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lip lit: marieke hardy and michaela mcguire (curated), women of letters

Women of Letters is taken from the event of the same name. Established and ‘co-curated’ by writers Marieke Hardy and Michaela McGuire, Women of Letters aims to not only celebrate female talent but to raise funds for the Victorian animal sanctuary, Edgar’s Mission.

The Women of Letters events invites five women from different backgrounds (such as writers, actors, musicians, politicians) and asks them to write a letter to a particular theme. Such themes have included: to my first pin-up, to the night I’d rather forget, the letter I wish I’d written and to my twelve-year-old self. These are then read at an event, with ticket sales going to Edgar’s Mission.

Seeing that these letters resonated with so many, a collection of previously read letters has been assembled into a book.  The collection is broken down in categories (including the ones mentioned previously), and there is a handy contents page at the front so you can skip to your favourite personality or letter topic.  Women who have contributed to the book include Megan Washington (writing about Melbourne being the best present she’s ever received), Tara Moss (writing a love letter to Bela Blasko) and Hardy herself (writing to the headshot she believes typecast her in her young acting career).

There is another section entitled ‘Men of Letters’ in which men including Eddie Perfect, John Safran and Bob Ellis write to the woman who changed their life. Eddie Perfect’s love letter to his wife – “All the reasons I love you tumble out of my mouth in an embarrassing and artless mess” – is beautiful and sincere, and one of the highlights of the entire collection. This is in stark comparison to Safran’s piece, which is essentially a ramble about him misunderstanding the meaning to the Paul Kelly song ‘When I first met your ma’ and then reworking the lyrics. While this could have been entertaining at one of the events, on page it just comes across as lifeless and irreverent.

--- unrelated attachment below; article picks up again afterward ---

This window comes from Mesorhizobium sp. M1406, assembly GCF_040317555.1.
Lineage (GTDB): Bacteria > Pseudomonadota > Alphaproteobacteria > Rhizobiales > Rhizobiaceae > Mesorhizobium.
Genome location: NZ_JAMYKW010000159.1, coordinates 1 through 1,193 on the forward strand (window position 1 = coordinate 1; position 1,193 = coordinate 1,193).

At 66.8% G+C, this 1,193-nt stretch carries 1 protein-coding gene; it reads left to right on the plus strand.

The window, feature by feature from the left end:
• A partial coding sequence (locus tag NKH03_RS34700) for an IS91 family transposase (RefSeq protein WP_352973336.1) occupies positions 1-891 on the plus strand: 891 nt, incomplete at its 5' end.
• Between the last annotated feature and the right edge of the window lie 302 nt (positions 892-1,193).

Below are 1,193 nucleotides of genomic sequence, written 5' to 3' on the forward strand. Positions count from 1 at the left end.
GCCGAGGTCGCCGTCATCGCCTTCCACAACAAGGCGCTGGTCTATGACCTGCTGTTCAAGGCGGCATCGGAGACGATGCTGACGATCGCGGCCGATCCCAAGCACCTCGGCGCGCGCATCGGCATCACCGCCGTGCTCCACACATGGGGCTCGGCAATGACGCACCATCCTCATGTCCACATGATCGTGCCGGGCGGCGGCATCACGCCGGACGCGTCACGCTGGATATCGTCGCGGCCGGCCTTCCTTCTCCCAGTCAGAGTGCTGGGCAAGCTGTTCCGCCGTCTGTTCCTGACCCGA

The book has a puzzling section called ‘To the first song I had ever written’. Sure, this sounds lovely and you would assume that perhaps Clare Bowditch, Sarah Blasko or Julia Stone had contributed. But, uh, no. The writers of that section are Jake Stone, Alexander Gown, Lindsay McDougall and Paul Kelly. Not a female in sight. While the letters themselves are entertaining and brilliant, it goes against the intent of the book and seems rather clumsily inserted – particularly because it doesn’t stand with ‘Men of Letters’.

Despite this, the collection is a brilliant and strong one since the pieces are all so different in tone and sentimentality. There’s hilarious ones like Catherine Deveny’s letter to Olivia Newtown John, ones dripping with detest such as Noni Hazlehurst’s letter to a horrid director, ones filled with love like Fenella Kerebone’s letter to her love, and ones which bring sadness like Erin Kelly’s letter to a lost friend. What’s even more interesting is just how diverse many of the sections are in themselves. For instance, in the subject ‘To the host of that party’ Cal Wilson writes about a time she was unforgivably yet hilariously drunk, while Peggy Frew writes tenderly about the moment she realised her life and priorities had shifted.

It is precisely this which makes the book so precious: you see how people respond to a concept differently. Women of Letters is full of humour, warmth and heart. It’s hilarious, touching and resonating. The collection will make you think about the people, events and things in your own life that you would write a letter to. And perhaps you should – it’s the perfect release.


$29.95 (all royalities will go to Edgar’s Mission)

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